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City, business group tackle looming parking worries in Port PDF Print E-mail
Feature
Written by KRISTYN HALBIG ZIEHM   
Wednesday, 20 February 2013 19:30

Council, Improvement District consider studies to prevent downtown problems

    Growing concerns about future parking problems in downtown Port Washington have prompted the city and the Port Business Improvement District board of directors to tackle an issue they believe is key to continued redevelopment of the central business district.

    The BID board, which represents downtown business and property owners, is willing to spend as much as $10,000 on a parking study. It is currently seeking proposals from three firms, at least one of which has experience in lakefront communities, to examine parking in the central business district and recommend any needed changes.

    Meanwhile, the Common Council on Wednesday was expected to commission a free downtown parking inventory and analysis from the Southeastern Wisconsin Regional Planning Commission.

    The analysis, which won’t be completed until late this year, will then be used by officials as they look at potential changes in the configuration of downtown parking lots and parking rules.

    Both the city and the BID board are motivated by the changes in downtown — including the opening last fall of Duluth Trading Co. and renovations to the Boerner Mercantile Building, which is expected to open in July, as well as plans by developer Gertjan van den Broek to renovate the former M&I Bank building and Harry’s Restaurant.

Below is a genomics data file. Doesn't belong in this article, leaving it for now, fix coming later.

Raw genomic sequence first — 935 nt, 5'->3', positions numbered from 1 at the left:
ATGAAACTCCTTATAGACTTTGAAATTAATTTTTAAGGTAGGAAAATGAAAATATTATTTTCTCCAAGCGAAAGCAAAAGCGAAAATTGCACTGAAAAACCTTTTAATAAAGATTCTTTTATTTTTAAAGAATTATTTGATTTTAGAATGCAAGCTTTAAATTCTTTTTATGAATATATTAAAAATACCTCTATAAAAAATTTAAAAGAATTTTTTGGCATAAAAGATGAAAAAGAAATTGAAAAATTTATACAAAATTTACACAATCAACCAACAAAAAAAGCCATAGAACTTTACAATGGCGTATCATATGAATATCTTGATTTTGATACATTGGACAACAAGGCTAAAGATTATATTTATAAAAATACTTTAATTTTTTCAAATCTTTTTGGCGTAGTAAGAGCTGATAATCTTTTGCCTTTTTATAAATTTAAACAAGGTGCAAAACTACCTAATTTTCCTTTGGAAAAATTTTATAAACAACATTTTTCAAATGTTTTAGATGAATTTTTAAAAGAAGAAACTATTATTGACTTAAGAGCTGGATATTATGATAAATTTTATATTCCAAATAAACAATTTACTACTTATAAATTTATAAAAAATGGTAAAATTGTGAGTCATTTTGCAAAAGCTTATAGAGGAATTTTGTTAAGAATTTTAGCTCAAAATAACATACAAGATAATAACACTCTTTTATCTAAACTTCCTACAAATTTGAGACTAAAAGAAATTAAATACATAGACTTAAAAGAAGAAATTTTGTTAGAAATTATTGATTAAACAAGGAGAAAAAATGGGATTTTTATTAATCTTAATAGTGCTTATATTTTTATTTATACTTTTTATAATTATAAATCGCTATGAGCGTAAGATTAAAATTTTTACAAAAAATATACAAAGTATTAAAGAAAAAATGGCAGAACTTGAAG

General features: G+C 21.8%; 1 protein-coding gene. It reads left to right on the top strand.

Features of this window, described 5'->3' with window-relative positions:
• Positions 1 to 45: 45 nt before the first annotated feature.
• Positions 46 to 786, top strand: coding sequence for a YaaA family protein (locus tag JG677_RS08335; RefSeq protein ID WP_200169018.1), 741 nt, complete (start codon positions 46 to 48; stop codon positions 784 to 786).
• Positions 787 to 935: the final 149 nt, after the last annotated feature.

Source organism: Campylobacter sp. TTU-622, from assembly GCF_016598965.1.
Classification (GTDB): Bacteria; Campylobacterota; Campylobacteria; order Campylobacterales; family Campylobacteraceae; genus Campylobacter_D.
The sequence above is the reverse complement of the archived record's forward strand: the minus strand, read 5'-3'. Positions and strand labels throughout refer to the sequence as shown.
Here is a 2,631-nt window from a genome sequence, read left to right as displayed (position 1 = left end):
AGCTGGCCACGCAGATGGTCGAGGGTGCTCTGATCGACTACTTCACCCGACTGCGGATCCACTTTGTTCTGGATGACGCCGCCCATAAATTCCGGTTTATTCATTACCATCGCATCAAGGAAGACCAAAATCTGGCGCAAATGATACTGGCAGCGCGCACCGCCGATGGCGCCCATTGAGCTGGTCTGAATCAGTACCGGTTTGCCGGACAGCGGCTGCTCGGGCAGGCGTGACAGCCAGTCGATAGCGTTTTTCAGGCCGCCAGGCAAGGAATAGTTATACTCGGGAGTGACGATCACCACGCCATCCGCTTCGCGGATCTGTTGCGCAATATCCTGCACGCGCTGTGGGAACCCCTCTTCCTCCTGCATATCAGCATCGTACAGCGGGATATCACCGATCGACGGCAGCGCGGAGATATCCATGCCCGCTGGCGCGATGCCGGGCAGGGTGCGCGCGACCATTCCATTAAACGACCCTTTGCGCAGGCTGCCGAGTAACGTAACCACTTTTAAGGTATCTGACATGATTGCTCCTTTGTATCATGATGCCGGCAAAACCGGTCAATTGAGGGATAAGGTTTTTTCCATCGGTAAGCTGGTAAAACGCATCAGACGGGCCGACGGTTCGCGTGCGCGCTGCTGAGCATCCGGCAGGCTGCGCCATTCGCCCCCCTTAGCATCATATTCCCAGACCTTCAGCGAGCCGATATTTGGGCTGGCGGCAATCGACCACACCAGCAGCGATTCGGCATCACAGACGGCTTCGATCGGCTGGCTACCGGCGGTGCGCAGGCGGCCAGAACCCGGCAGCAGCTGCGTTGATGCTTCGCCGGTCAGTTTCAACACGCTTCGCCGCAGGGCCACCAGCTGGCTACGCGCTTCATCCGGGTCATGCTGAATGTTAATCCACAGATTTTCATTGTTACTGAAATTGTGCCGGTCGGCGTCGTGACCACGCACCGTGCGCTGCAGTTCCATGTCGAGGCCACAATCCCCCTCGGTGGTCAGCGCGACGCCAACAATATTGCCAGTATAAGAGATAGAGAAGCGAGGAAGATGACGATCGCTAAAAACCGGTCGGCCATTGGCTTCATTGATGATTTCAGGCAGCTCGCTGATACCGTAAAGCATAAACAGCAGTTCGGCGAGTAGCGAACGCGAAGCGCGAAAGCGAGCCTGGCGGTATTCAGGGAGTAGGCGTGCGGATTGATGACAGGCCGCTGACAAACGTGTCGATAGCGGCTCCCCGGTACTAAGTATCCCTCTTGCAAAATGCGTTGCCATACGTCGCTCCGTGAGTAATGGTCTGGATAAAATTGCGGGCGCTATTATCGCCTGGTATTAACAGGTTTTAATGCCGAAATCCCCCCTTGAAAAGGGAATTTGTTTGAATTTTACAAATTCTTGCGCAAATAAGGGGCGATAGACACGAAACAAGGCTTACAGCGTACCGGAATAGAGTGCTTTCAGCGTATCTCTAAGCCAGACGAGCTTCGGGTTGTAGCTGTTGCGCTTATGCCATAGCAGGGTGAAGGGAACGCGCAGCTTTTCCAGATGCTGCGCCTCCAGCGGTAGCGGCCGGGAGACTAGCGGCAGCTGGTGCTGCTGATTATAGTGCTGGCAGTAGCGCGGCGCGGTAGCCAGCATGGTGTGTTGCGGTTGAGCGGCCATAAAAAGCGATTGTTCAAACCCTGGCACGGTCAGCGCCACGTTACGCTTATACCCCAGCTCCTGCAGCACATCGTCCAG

“There are all sorts of really good things going on downtown, and the board of directors wants to make sure the redevelopment of the city parking lots downtown is done right,” BID President Tom Didier said. “That’s important to all of downtown.”

    The board would like its study to be completed as soon as possible so the city can take its recommendations into consideration when redesigning the parking lot that run behind Duluth Trading Co. from Grand Avenue to Main Street, as well as other downtown parking areas, to handle needs now and in the future, Didier said.

    The Duluth lot in particular is important to the city, because it is used not only by shoppers but also by the city’s charter fishing fleet and its clients and tourists drawn to Rotary Park and the lakefront.

    The BID board is expected to review the proposals in the next three weeks, Didier said.